Back in the mists of time, we introduced you to a new superhero called Databoy. Alright, we admit that “superhero” might be a rather grandiose term for what is essentially a man in his mid 20’s sitting at a computer, but stick with us on this…
The continued adventures of Databoy: This time, it’s beneficial…
The last time I posted about Databoy, I was hunkered down in my Data-cave trying to force feed my brain all of the information necessary to pass the Google IQ Exam. How did I do? How nice of you to ask! All of the cramming paid off and I am happy to report that I passed with flying colours!
Having passed the exam six months ago, I thought that it was probably about time that I put that knowledge to good use and give you an introduction to using Google Analytics and suggest the top five features you can use to better inform future website decisions.
I can’t promise that you’ll feel like Superman by the end, but you might discover a burning desire to buy a cape…
1. Audience: Audience Overview
It might seem an obvious place to start, but there can be real value to closely examining the Audience Overview.
From this panel we can easily see the number of sessions over a period of time, which gives us the option to:
- compare the number of sessions between two periods – click the down arrow next to the date and check the “compare to” box
- observe visiting trends – look at the blue line graph, can you see any patterns or trends? This could help you plan when to post future content
2. Audience: Mobile Overview
You’ve taken note of your traffic increasing/decreasing, but how is your website being viewed? With a growing trend for mobile browsing, that growth/reduction in traffic could be down to the responsiveness of your website.
Check your Mobile Overview to see what the spread of sessions across Desktop, Mobile & Tablet is – if you see very low mobile and tablet traffic, it could be time to think about an upgrade to responsive website design.
3. Acquisition: Channels
The Channels report is arguably the most important entry in this list. Your website is attracting traffic, you’ve identified whether it works on mobile devices and planned accordingly, but where is the traffic coming from?
You might have assumed that the answer is “Google”, but the truth is that traffic comes through a range of channels including:
- Organic Search – from a search engine
- Referral – from a link to your site from another site
- Direct – from typing the web address into the address bar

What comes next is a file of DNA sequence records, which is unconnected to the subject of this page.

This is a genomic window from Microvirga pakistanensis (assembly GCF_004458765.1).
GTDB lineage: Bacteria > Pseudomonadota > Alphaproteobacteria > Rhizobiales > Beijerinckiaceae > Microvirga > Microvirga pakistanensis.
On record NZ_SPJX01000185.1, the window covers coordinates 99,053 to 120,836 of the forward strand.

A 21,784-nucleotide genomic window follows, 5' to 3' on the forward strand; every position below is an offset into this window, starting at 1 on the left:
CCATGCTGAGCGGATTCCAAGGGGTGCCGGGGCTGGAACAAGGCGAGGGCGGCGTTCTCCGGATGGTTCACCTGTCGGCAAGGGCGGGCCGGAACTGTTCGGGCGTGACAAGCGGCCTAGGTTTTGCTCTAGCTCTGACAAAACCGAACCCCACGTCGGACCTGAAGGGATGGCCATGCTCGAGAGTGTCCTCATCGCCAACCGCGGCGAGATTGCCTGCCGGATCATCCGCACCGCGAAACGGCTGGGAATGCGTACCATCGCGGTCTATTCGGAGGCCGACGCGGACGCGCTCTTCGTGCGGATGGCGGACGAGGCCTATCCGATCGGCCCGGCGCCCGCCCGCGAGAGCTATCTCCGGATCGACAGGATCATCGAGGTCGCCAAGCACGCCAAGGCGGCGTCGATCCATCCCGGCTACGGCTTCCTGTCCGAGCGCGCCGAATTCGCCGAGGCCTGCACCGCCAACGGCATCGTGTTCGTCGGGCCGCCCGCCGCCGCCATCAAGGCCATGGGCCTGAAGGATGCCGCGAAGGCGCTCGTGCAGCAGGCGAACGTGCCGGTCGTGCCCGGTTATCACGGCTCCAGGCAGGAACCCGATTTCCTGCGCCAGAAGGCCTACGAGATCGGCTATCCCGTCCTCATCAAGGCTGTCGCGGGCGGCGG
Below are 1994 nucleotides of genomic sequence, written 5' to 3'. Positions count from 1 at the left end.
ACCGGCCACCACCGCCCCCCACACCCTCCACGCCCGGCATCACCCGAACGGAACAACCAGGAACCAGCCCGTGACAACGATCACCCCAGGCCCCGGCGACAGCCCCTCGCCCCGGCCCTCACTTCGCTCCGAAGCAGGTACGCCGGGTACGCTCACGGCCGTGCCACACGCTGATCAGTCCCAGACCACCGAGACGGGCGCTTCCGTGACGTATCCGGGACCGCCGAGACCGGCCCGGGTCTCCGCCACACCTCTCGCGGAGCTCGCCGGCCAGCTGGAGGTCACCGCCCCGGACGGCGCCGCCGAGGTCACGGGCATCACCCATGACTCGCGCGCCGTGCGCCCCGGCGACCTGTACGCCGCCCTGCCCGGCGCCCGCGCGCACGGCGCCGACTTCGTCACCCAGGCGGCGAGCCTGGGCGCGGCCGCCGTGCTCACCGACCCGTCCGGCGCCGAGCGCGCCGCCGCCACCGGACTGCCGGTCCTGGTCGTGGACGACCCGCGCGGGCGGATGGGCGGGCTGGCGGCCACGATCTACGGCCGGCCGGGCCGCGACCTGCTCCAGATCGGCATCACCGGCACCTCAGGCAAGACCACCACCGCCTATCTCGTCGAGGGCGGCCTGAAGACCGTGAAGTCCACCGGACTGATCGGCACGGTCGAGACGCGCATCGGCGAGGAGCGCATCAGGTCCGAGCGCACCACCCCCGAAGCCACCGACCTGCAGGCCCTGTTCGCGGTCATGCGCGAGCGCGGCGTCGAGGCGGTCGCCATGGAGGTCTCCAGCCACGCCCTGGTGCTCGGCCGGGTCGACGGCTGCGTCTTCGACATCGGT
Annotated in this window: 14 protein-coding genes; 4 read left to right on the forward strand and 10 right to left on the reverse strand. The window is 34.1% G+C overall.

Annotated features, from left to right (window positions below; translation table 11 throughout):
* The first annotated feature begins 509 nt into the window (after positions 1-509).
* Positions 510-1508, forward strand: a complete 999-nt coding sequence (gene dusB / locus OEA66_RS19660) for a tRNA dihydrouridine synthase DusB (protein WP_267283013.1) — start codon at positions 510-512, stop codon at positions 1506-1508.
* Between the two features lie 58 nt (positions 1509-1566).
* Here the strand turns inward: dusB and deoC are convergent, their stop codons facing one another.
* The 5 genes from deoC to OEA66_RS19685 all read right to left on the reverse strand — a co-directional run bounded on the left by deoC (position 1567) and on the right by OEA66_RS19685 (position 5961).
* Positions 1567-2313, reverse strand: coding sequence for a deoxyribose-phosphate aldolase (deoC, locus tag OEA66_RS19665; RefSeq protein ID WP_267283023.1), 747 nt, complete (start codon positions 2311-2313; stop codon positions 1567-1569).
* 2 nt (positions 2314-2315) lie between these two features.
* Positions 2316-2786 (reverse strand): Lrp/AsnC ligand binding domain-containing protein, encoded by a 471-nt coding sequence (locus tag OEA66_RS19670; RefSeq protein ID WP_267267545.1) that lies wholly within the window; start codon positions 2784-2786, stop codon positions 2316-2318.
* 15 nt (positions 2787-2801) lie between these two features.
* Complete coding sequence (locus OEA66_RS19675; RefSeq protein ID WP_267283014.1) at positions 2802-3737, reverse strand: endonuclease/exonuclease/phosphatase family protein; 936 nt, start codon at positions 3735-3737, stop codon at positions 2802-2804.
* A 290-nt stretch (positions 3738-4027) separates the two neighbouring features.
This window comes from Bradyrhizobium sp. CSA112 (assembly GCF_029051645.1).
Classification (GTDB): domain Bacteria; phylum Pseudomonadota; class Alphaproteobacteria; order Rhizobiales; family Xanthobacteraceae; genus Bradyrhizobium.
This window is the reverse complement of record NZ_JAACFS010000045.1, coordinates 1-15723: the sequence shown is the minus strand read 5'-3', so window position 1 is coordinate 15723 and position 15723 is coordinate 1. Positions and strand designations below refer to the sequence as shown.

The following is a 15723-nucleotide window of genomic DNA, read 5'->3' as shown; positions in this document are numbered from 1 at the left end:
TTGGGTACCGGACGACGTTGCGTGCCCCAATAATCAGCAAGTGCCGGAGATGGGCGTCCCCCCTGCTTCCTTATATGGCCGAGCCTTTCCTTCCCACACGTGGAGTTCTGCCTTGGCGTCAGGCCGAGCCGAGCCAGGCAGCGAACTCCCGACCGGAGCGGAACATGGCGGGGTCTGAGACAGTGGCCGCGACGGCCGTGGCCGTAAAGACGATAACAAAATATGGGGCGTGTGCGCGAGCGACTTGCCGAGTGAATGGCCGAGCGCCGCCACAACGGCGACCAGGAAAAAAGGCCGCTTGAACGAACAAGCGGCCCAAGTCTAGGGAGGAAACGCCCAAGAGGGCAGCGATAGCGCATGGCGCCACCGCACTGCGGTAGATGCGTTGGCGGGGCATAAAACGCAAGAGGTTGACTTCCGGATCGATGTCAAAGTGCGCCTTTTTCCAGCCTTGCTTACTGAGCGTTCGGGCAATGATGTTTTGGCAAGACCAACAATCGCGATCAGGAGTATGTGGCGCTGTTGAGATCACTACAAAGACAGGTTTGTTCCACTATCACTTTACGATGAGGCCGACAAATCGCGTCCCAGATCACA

- Email – from a link/s within an email or email campaign
- Social – from a link hosted on a social media profile
- Paid – from paid online advertising eg: Google AdWords
By examining the proportion of traffic from each channel, you can identify where previous marketing is working and where improvements can be made to increase site traffic.
If you can see a high proportion of Social traffic, consider increasing your activity on social media – if you send out a monthly newsletter and the proportion of Email traffic seems low, think about how you could redesign your newsletter to increase interest.
Channels data is of particular value when you compare it to your marketing costs for each channel – work out the Return On Investment and see which channels work best for you and where improvements can be made.
4. Audience: Geo – Location
Now that you have an inkling of where your traffic is coming from in a digital sense, it’s a good idea to find out where it is coming from geographically.
You may automatically assume that the majority of your business comes from the local area, or from areas that you have specifically targeted with marketing, but checking the Location of site visitors is the only way to confirm/disprove this.
You might find that an area you are specifically targeting with marketing isn’t giving a good ROI, you might even find a location that has an organic interest in your business without having specifically marketed to that area.
5. Acquisition: Referrals
Finally, you’ll want to find out which websites are directing traffic to your site.
It’s likely that you will see a list of websites that are already known to you (ie: suppliers/stockists/manufacturers etc), but looking at your Referral traffic can sometimes throw up interesting results. It’s possible that you find a source of traffic that you didn’t know about, and can then investigate WHY that site has chosen to share your link. This could then lead to a new business relationship, a new idea for marketing materials or a new type of customer to target – you never know!
Up, up and away!
So that’s the “top 5 things to check out on Google Analytics” according to Databoy. The next time you log in to GA, why not spend a bit of time familiarising yourself with just those areas of your report? You might stumble across a whole new world of possibilities for your future website development.
Remember, if you get stuck, aren’t sure what to do with the information you’ve gathered, or want to learn more about Google Analytics, get in touch with the team at Mackman about our Google Analytics training.
Until next time… Same Mack-time! Same Mack-channel!
Remember that? At the end of Batman? Starring Adam West and Burt Ward? Anyone? *sigh* It’s lonely in Nerdville…
PS: The image of Databoy taking flight that is displayed in this article bears no resemblance to Databoy’s highly secret alter ego, just in case you were wondering!